Accounting for Variable Task Discrimination in Divergent Thinking Fluency Measurement – An Example of the Benefits of a 2-Parameter Poisson Counts Model and its Bifactor Extension Over the Rasch Poisson Counts Model

By Nils Myszkowski in Psychometrics Poisson models Log-linear models Item-Response Theory


What it’s about

In this paper, we introduce new psychometric models for count/fluency tasks (tasks in which individuals have to provide many instances). Notably, we extent the Rasch Poisson Counts Model (RPCM) to account for variable discrimination (2-Parameter Poisson Counts Model) and to account for local dependencies/nuisance factors (Bifactor 2-Parameter Poisson Counts Model).


Fluency tasks are among the most common item formats for the assessment of certain cognitive abilities, such as verbal fluency or divergent thinking. A typical approach to the psychometric modeling of such tasks (e.g., Intelligence, 2016, 57, 25) is the Rasch Poisson Counts Model (RPCM; Probabilistic models for some intelligence and attainment tests. Copenhagen: Danish Institute for Educational Research, 1960), in which, similarly to the assumption of (essential) \(\tau\)-equivalence in Classical Test Theory, tasks have equal discrimination – meaning that, beyond varying in difficulty, they do not vary in how strongly they are related to the latent variable. In this research, we question this assumption in the case of divergent thinking tasks, and propose instead to use a more flexible 2-Parameter Poisson Counts Model (2PPCM), which allows to characterize tasks by both difficulty and discrimination. We further propose a Bifactor 2PPCM (B2PPCM) to account for local dependencies (i.e., specific/nuisance factors) emerging from tasks sharing similarities (e.g., similar prompts and domains). We reanalyze a divergent thinking dataset (Psychology of Aesthetics, Creativity, and the Arts, 2008, 2, 68) and find the B2PPCM to significantly outperform the 2PPCM, both outperforming the RPCM. Further extensions and applications of these models are discussed.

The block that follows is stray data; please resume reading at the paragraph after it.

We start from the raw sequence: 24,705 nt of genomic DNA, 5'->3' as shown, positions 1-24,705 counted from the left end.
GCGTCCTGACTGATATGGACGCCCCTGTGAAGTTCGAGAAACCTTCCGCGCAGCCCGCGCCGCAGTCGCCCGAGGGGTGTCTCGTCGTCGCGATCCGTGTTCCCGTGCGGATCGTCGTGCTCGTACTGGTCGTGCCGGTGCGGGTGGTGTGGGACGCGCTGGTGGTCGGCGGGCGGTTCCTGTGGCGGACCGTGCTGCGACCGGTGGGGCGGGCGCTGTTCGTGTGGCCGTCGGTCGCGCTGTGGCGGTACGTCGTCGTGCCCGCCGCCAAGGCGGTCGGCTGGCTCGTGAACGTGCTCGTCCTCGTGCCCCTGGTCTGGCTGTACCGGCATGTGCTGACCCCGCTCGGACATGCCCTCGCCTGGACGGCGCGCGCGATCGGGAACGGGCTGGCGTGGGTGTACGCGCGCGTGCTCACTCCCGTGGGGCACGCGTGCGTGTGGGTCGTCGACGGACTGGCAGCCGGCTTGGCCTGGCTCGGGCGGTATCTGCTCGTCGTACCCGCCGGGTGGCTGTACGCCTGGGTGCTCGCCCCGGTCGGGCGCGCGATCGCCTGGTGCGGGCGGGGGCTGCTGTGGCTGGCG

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Posted on:
December 12, 2021
2 minute read, 264 words
Psychometrics Poisson models Log-linear models Item-Response Theory
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